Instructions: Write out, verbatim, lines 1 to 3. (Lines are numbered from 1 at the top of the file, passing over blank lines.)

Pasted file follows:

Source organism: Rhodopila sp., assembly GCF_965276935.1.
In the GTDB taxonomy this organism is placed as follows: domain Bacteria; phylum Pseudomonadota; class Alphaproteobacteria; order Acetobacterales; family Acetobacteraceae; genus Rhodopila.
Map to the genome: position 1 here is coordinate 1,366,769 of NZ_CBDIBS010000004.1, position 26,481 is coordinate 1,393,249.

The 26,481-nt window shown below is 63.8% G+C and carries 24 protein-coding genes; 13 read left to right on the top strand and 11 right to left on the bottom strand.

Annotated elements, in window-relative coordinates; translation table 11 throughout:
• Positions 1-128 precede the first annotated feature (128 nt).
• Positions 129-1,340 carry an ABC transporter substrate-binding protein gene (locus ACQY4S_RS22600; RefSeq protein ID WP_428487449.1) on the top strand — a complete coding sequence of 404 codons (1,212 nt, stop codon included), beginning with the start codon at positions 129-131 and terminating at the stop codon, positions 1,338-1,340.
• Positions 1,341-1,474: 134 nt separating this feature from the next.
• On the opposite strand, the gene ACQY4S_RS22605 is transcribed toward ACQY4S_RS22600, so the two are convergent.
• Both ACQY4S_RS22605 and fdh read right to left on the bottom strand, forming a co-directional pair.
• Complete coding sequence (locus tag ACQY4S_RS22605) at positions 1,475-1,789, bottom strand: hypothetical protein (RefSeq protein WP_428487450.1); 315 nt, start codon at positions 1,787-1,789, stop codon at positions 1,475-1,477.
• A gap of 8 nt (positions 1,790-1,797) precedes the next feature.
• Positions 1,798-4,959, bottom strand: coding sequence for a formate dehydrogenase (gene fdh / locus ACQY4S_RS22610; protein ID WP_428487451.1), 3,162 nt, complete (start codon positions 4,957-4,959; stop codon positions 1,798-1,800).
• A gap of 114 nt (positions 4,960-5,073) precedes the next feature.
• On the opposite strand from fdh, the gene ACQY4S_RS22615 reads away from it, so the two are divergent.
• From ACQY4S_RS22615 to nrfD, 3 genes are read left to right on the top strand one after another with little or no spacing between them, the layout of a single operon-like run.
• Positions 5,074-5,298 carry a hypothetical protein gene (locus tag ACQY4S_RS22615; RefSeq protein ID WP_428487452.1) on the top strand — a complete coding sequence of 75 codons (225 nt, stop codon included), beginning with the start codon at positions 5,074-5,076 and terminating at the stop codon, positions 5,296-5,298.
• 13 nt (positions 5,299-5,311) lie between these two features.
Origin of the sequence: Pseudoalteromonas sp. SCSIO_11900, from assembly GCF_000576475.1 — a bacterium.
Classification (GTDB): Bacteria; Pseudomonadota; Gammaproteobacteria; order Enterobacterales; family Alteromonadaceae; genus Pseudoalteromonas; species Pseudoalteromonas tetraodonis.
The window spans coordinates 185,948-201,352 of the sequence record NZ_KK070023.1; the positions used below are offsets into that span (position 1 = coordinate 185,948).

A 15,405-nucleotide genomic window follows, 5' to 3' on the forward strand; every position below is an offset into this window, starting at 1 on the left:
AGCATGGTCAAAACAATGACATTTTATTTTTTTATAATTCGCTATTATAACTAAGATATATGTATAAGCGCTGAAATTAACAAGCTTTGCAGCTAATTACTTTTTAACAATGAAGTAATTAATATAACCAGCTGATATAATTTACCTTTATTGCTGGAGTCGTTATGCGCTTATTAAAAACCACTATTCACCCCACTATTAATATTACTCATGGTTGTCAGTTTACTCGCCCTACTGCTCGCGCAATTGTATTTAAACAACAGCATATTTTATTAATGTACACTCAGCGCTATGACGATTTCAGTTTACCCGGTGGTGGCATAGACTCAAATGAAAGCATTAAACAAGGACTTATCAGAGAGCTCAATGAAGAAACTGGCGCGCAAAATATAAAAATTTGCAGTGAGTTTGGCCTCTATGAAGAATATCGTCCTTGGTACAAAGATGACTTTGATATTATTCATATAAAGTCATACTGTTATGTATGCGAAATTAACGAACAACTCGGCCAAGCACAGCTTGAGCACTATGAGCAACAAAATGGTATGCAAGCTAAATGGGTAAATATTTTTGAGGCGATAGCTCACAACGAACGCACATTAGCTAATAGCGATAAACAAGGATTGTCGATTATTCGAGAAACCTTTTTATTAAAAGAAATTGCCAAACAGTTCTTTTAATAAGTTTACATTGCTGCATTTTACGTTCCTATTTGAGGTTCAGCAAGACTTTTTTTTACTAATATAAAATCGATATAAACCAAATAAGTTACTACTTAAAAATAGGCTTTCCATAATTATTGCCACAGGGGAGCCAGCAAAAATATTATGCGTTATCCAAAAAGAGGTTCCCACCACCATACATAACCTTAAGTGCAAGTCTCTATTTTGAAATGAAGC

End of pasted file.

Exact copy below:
Source organism: Rhodopila sp., assembly GCF_965276935.1.
In the GTDB taxonomy this organism is placed as follows: domain Bacteria; phylum Pseudomonadota; class Alphaproteobacteria; order Acetobacterales; family Acetobacteraceae; genus Rhodopila.
Map to the genome: position 1 here is coordinate 1,366,769 of NZ_CBDIBS010000004.1, position 26,481 is coordinate 1,393,249.